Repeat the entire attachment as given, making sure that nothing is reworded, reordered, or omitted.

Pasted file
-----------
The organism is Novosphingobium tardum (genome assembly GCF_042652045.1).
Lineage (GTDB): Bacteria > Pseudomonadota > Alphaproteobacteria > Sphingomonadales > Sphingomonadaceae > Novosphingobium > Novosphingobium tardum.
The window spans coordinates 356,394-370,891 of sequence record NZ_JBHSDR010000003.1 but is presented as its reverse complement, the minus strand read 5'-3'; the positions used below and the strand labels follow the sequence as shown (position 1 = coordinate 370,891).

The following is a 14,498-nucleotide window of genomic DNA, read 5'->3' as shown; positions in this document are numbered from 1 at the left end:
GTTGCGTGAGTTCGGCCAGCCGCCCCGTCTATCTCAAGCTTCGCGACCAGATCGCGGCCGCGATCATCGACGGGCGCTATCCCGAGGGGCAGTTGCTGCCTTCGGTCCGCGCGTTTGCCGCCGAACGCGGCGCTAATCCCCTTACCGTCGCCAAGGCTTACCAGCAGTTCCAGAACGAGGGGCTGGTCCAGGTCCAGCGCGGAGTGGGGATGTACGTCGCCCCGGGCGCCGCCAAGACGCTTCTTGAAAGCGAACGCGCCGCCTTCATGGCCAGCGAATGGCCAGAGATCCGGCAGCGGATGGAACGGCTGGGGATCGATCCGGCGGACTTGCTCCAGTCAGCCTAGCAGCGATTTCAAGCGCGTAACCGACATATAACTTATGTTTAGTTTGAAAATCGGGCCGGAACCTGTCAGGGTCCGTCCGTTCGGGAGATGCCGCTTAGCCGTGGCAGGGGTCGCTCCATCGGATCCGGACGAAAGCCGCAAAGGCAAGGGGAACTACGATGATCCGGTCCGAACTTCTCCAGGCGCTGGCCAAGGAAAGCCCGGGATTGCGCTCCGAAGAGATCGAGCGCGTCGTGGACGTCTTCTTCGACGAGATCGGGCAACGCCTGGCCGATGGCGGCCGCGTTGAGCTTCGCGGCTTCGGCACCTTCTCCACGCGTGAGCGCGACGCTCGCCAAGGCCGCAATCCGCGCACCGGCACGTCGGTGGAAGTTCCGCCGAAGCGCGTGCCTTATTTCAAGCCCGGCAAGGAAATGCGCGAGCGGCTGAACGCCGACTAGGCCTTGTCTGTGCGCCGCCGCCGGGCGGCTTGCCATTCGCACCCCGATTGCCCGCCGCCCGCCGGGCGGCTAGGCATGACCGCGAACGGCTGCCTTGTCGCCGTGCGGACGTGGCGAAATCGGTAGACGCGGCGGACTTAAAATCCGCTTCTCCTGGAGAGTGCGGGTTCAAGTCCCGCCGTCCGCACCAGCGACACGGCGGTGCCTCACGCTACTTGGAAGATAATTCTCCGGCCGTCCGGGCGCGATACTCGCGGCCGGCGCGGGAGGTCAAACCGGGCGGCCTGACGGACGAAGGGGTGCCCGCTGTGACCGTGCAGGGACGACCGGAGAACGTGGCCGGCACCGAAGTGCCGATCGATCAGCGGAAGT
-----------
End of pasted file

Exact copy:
The organism is Novosphingobium tardum (genome assembly GCF_042652045.1).
Lineage (GTDB): Bacteria > Pseudomonadota > Alphaproteobacteria > Sphingomonadales > Sphingomonadaceae > Novosphingobium > Novosphingobium tardum.
The window spans coordinates 356,394-370,891 of sequence record NZ_JBHSDR010000003.1 but is presented as its reverse complement, the minus strand read 5'-3'; the positions used below and the strand labels follow the sequence as shown (position 1 = coordinate 370,891).

The following is a 14,498-nucleotide window of genomic DNA, read 5'->3' as shown; positions in this document are numbered from 1 at the left end:
GTTGCGTGAGTTCGGCCAGCCGCCCCGTCTATCTCAAGCTTCGCGACCAGATCGCGGCCGCGATCATCGACGGGCGCTATCCCGAGGGGCAGTTGCTGCCTTCGGTCCGCGCGTTTGCCGCCGAACGCGGCGCTAATCCCCTTACCGTCGCCAAGGCTTACCAGCAGTTCCAGAACGAGGGGCTGGTCCAGGTCCAGCGCGGAGTGGGGATGTACGTCGCCCCGGGCGCCGCCAAGACGCTTCTTGAAAGCGAACGCGCCGCCTTCATGGCCAGCGAATGGCCAGAGATCCGGCAGCGGATGGAACGGCTGGGGATCGATCCGGCGGACTTGCTCCAGTCAGCCTAGCAGCGATTTCAAGCGCGTAACCGACATATAACTTATGTTTAGTTTGAAAATCGGGCCGGAACCTGTCAGGGTCCGTCCGTTCGGGAGATGCCGCTTAGCCGTGGCAGGGGTCGCTCCATCGGATCCGGACGAAAGCCGCAAAGGCAAGGGGAACTACGATGATCCGGTCCGAACTTCTCCAGGCGCTGGCCAAGGAAAGCCCGGGATTGCGCTCCGAAGAGATCGAGCGCGTCGTGGACGTCTTCTTCGACGAGATCGGGCAACGCCTGGCCGATGGCGGCCGCGTTGAGCTTCGCGGCTTCGGCACCTTCTCCACGCGTGAGCGCGACGCTCGCCAAGGCCGCAATCCGCGCACCGGCACGTCGGTGGAAGTTCCGCCGAAGCGCGTGCCTTATTTCAAGCCCGGCAAGGAAATGCGCGAGCGGCTGAACGCCGACTAGGCCTTGTCTGTGCGCCGCCGCCGGGCGGCTTGCCATTCGCACCCCGATTGCCCGCCGCCCGCCGGGCGGCTAGGCATGACCGCGAACGGCTGCCTTGTCGCCGTGCGGACGTGGCGAAATCGGTAGACGCGGCGGACTTAAAATCCGCTTCTCCTGGAGAGTGCGGGTTCAAGTCCCGCCGTCCGCACCAGCGACACGGCGGTGCCTCACGCTACTTGGAAGATAATTCTCCGGCCGTCCGGGCGCGATACTCGCGGCCGGCGCGGGAGGTCAAACCGGGCGGCCTGACGGACGAAGGGGTGCCCGCTGTGACCGTGCAGGGACGACCGGAGAACGTGGCCGGCACCGAAGTGCCGATCGATCAGCGGAAGT